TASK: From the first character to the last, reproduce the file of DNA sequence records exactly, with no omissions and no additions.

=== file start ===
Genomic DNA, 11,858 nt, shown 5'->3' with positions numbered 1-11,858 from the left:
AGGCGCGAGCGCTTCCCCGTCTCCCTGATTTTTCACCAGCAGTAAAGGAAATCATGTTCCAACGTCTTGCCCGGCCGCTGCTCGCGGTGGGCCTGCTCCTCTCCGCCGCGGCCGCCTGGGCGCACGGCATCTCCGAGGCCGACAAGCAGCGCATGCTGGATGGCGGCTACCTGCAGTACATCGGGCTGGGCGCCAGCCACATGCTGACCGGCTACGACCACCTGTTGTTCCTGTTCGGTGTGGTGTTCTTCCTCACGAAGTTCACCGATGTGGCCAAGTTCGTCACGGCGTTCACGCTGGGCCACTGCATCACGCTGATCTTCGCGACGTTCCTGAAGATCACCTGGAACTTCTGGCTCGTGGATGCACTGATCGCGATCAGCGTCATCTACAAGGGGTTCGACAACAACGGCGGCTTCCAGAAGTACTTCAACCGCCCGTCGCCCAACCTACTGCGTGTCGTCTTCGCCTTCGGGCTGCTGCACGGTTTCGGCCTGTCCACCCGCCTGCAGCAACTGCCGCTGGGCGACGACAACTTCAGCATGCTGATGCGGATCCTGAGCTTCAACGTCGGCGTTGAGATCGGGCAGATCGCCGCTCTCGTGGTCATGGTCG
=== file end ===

Genomic DNA, 11,858 nt, shown 5'->3' with positions numbered 1-11,858 from the left:
AGGCGCGAGCGCTTCCCCGTCTCCCTGATTTTTCACCAGCAGTAAAGGAAATCATGTTCCAACGTCTTGCCCGGCCGCTGCTCGCGGTGGGCCTGCTCCTCTCCGCCGCGGCCGCCTGGGCGCACGGCATCTCCGAGGCCGACAAGCAGCGCATGCTGGATGGCGGCTACCTGCAGTACATCGGGCTGGGCGCCAGCCACATGCTGACCGGCTACGACCACCTGTTGTTCCTGTTCGGTGTGGTGTTCTTCCTCACGAAGTTCACCGATGTGGCCAAGTTCGTCACGGCGTTCACGCTGGGCCACTGCATCACGCTGATCTTCGCGACGTTCCTGAAGATCACCTGGAACTTCTGGCTCGTGGATGCACTGATCGCGATCAGCGTCATCTACAAGGGGTTCGACAACAACGGCGGCTTCCAGAAGTACTTCAACCGCCCGTCGCCCAACCTACTGCGTGTCGTCTTCGCCTTCGGGCTGCTGCACGGTTTCGGCCTGTCCACCCGCCTGCAGCAACTGCCGCTGGGCGACGACAACTTCAGCATGCTGATGCGGATCCTGAGCTTCAACGTCGGCGTTGAGATCGGGCAGATCGCCGCTCTCGTGGTCATGGTCG